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Thursday, April 20, 2006

The IMF and Dollar Depreciation

I have a post on Demography Matters which while ostensibly being about Iceland is in fact unavoidably about the global imbalances situation and how such imbalances may or may not 'correct' in the light of our current demographic realities. The heart of this issue is really whether there is any straightforward and 'classic' way to address the US current account deficit. Brad Setser and Nouriel Roubini have of course been in the forefront of urging the 'dollar correction' remedy. I see from the FT this morning that the IMF has now added its voice to the chorus:

"The International Monetary Fund on Wednesday stepped up the pressure for far-reaching shifts in exchange rates, declaring that the dollar will have to depreciate “significantly” over the medium term if global economic imbalances are to be resolved in an orderly fashion."

I guess this would be the point: "if global economic imbalances are to be resolved in an orderly fashion".

I seriously question whether any such shifts are possible, especially in the medium term where Geramny Italy and Japan's problems can only increase not decrease.

The IMF obviously mention the Asian currencies, but as the FT notes "it shied away from giving any specific figures as to the extent of appreciation required".

My personal feeling is that they are wise to refrain from so doing. Clearly *some* Asian currencies can steadily appreciate, but at a rate which will not resolve the imbalances issue appreciably, others (like the Tigers) are themselves rapid agers, and will have their own issues.

What, I think, we need to keep very clearly in mind here is not the relative size of the various populations, but the relative values of the GDPs (both per capita and in absolute terms).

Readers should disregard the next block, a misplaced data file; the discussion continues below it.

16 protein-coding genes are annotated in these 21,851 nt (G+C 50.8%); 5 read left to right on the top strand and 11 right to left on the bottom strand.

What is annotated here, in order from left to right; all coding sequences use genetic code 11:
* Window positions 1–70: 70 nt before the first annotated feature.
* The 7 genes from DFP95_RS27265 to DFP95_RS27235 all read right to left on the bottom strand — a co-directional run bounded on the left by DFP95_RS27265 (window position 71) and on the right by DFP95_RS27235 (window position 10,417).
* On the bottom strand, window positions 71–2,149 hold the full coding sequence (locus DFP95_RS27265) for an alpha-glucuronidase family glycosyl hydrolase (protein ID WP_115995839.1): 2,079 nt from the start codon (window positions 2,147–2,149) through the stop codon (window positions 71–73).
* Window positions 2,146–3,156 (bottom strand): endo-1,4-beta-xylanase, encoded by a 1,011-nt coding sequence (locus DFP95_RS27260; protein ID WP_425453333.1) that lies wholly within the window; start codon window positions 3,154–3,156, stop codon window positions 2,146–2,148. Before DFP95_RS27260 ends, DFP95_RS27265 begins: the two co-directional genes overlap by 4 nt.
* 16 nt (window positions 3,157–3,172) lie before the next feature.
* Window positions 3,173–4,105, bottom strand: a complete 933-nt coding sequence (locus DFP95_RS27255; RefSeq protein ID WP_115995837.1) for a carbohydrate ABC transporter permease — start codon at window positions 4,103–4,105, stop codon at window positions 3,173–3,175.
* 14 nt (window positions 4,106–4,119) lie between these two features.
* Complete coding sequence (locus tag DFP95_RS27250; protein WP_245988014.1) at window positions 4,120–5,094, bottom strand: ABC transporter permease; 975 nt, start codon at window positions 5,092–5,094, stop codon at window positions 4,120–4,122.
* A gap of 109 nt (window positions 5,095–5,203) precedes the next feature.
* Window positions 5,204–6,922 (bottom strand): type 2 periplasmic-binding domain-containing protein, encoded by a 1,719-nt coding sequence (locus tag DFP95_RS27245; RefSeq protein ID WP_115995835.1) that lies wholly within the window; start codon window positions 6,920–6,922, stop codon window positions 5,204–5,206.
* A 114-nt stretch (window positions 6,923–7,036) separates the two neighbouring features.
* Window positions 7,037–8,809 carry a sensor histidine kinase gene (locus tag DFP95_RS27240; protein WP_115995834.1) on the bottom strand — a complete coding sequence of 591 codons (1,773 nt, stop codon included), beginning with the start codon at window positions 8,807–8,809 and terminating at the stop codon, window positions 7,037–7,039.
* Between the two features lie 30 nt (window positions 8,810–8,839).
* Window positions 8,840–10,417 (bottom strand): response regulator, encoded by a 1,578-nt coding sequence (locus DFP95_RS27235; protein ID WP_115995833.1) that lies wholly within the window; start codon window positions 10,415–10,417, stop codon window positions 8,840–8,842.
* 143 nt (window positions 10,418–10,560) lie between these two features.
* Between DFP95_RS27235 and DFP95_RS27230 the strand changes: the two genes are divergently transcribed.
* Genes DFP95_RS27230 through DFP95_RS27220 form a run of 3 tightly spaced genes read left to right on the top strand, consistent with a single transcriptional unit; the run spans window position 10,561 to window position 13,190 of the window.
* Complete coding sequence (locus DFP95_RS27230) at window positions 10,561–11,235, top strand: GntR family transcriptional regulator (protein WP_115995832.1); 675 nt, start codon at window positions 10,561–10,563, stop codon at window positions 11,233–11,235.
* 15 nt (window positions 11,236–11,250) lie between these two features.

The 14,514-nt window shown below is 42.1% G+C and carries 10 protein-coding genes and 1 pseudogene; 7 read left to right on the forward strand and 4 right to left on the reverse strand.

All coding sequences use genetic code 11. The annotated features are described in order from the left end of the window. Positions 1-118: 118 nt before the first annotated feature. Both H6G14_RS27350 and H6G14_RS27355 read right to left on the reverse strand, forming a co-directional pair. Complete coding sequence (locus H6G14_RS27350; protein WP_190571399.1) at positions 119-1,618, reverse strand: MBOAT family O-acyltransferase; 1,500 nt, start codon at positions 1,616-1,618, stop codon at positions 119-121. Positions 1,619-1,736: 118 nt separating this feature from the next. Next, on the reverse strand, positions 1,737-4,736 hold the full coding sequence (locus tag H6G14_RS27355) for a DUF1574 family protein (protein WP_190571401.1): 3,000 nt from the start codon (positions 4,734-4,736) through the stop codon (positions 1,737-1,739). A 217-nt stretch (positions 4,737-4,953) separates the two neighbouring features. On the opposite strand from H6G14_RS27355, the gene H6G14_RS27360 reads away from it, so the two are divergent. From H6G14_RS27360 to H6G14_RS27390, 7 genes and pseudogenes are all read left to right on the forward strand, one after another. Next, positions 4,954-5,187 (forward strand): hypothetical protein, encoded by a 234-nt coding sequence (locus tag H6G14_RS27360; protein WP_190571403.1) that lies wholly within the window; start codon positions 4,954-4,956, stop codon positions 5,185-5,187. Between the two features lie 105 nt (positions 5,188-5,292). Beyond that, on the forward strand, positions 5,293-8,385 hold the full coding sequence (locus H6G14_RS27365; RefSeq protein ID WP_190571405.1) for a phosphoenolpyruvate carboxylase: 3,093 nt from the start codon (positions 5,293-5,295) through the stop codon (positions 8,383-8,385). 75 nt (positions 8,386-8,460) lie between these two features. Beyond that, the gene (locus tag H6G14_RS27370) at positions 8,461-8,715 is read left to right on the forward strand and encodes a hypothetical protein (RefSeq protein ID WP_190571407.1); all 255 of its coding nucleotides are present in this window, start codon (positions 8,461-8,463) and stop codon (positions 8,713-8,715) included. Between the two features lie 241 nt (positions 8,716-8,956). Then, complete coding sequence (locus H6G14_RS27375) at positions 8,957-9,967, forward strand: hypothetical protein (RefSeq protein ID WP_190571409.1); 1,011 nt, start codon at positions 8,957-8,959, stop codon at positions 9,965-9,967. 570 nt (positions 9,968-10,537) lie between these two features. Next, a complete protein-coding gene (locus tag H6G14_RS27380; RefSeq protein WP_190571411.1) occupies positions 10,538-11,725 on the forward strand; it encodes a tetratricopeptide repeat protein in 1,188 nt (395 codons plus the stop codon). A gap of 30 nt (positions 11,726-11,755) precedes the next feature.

I think a lot of people are now way out of their depth in all of this. A key component of the current IMF view would seem to be this:

"The IMF sharply increased its estimates for growth in Japan, to 2.8 per cent this year and 2.1 per cent next, declaring that the expansion there is now “well-established”."

Of course, if the IMF are right that the Japanese expansion is now 'well established' then the picture begins to change, but I think there are plenty of grounds for serious doubt that it is, and if it isn't, then it'll be another kind of correction that we are about to see.

I think the core of what I am saying is that many of these problems are fairly complex and hard to handle. Simplistic solutions, and platitudes (which is what I think the IMF are going in for) just don't contribute anything useful.

There is always a trade-off.

If what you really think is the most important thing in the short to mid term is correcting the US CA deficit, then Bernanke simply needs to continue doing what he is already doing and keep raising rates. In the short term this will push the dollar even higher, but as it grinds down growth in the US it will begin the correction in the CA deficit. The issue is whether or not you think the price is worth paying.

Ditto the Federal Deficit, reducing this may or may not help the CA deficit, but it would reduce growth in the US, which would indirectly help, but only at the cost of making those who are already worried about a weak labour market even more worried.

Bottom line, the IMF WEO was on a much better level when Rogoff was Chief Economist, and the BIS publications seem to be a much better read these days, as they seem to be getting much nearer the core of what globalisation really means.